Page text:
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The research that has been performed on GI and athletic performance has provided varying results. For example, Kirwan et al. (2) compared the effects of moderate- and high-glycemic index foods on glucose availability during exercise and exercise performance time. Six male volunteers were asked to consume 75 g of carbohydrate in the form of two different breakfast cereals: 1) rolled oats, moderate GI of 61% versus 2) puffed rice, high GI of 82%; both also were compared with a control (water). This was a crossover design study, and the order of each trial was randomized. The authors measured blood glucose, fatty acids, glycerol, insulin, epinephrine, and norepinephrine concentrations, as well as muscle biopsies before and after the exercise. They reported that the moderate GI breakfast cereal, consumed 45 minutes before exercise, not only improved exercise performance time, but also maintained blood glucose at a normal concentration for a longer time during the exercise bout. They also found that carbohydrate use was greatest during the moderate GI trial.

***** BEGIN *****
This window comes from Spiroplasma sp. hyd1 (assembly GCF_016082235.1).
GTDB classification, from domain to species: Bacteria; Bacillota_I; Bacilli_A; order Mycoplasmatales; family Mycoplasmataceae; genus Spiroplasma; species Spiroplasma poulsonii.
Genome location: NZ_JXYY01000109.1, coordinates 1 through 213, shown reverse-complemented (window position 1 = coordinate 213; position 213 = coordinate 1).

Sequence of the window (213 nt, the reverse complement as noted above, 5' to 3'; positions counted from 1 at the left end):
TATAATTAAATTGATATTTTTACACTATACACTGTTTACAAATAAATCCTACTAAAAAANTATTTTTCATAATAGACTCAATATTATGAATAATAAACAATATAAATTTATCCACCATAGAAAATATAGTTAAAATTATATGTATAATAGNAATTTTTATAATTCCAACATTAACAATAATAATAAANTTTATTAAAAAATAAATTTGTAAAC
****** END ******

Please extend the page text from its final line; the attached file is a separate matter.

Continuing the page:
Moore et al. (4) compared low- versus high-glycemic index meals on time trial performance in eight male cyclists. The cyclists were provided the same amount of carbohydrate per trial (1 g kg−1 of body weight), 45 minutes before a 40-km time trial. They found that time trial performance was significantly improved in the low-glycemic index trial compared with the high-glycemic index trial (92.5 ± 5.2 minutes vs. 95.6 ± 6.0 minutes, respectively; P = 0.009). They also reported that blood glucose levels were significantly greater at the time of exhaustion in the low- versus high-glycemic index trial. They did not find differences in carbohydrate or fat oxidation between the low- and high-glycemic index trials. They concluded that "the improvement in time trial performance for the low-glycemic index trial may be associated with an increased availability of glucose to the working muscles, contributing additional carbohydrate for oxidation and possibly sparing limited muscle and liver glycogen stores" (4).